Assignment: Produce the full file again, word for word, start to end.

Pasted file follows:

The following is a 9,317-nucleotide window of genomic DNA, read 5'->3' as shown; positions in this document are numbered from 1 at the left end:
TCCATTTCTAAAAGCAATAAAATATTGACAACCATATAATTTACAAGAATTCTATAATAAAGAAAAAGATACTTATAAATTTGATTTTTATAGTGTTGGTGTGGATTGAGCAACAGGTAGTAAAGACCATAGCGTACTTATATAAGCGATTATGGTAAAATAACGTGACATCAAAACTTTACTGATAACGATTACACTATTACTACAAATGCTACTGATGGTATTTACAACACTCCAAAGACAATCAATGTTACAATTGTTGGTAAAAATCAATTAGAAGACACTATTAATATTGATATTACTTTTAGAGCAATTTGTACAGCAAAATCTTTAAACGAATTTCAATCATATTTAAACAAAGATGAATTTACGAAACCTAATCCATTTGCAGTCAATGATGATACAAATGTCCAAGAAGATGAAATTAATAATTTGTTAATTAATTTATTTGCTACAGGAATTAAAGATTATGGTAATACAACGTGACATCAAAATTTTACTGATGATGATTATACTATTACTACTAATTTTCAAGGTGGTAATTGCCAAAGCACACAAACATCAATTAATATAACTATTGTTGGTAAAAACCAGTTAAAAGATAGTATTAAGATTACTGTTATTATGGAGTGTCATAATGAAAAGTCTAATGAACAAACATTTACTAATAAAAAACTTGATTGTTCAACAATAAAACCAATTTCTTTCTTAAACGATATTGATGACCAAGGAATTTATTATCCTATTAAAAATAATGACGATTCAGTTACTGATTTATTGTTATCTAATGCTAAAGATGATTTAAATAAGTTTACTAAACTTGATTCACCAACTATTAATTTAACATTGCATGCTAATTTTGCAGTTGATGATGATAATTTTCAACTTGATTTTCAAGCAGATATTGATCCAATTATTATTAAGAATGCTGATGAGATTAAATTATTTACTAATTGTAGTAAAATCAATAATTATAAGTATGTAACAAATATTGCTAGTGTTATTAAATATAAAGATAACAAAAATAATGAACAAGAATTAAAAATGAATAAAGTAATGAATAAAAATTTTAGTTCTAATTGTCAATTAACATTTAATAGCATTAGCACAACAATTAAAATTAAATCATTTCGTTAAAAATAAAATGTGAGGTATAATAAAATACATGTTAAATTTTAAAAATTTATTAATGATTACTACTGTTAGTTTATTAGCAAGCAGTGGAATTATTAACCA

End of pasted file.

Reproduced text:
The following is a 9,317-nucleotide window of genomic DNA, read 5'->3' as shown; positions in this document are numbered from 1 at the left end:
TCCATTTCTAAAAGCAATAAAATATTGACAACCATATAATTTACAAGAATTCTATAATAAAGAAAAAGATACTTATAAATTTGATTTTTATAGTGTTGGTGTGGATTGAGCAACAGGTAGTAAAGACCATAGCGTACTTATATAAGCGATTATGGTAAAATAACGTGACATCAAAACTTTACTGATAACGATTACACTATTACTACAAATGCTACTGATGGTATTTACAACACTCCAAAGACAATCAATGTTACAATTGTTGGTAAAAATCAATTAGAAGACACTATTAATATTGATATTACTTTTAGAGCAATTTGTACAGCAAAATCTTTAAACGAATTTCAATCATATTTAAACAAAGATGAATTTACGAAACCTAATCCATTTGCAGTCAATGATGATACAAATGTCCAAGAAGATGAAATTAATAATTTGTTAATTAATTTATTTGCTACAGGAATTAAAGATTATGGTAATACAACGTGACATCAAAATTTTACTGATGATGATTATACTATTACTACTAATTTTCAAGGTGGTAATTGCCAAAGCACACAAACATCAATTAATATAACTATTGTTGGTAAAAACCAGTTAAAAGATAGTATTAAGATTACTGTTATTATGGAGTGTCATAATGAAAAGTCTAATGAACAAACATTTACTAATAAAAAACTTGATTGTTCAACAATAAAACCAATTTCTTTCTTAAACGATATTGATGACCAAGGAATTTATTATCCTATTAAAAATAATGACGATTCAGTTACTGATTTATTGTTATCTAATGCTAAAGATGATTTAAATAAGTTTACTAAACTTGATTCACCAACTATTAATTTAACATTGCATGCTAATTTTGCAGTTGATGATGATAATTTTCAACTTGATTTTCAAGCAGATATTGATCCAATTATTATTAAGAATGCTGATGAGATTAAATTATTTACTAATTGTAGTAAAATCAATAATTATAAGTATGTAACAAATATTGCTAGTGTTATTAAATATAAAGATAACAAAAATAATGAACAAGAATTAAAAATGAATAAAGTAATGAATAAAAATTTTAGTTCTAATTGTCAATTAACATTTAATAGCATTAGCACAACAATTAAAATTAAATCATTTCGTTAAAAATAAAATGTGAGGTATAATAAAATACATGTTAAATTTTAAAAATTTATTAATGATTACTACTGTTAGTTTATTAGCAAGCAGTGGAATTATTAACCA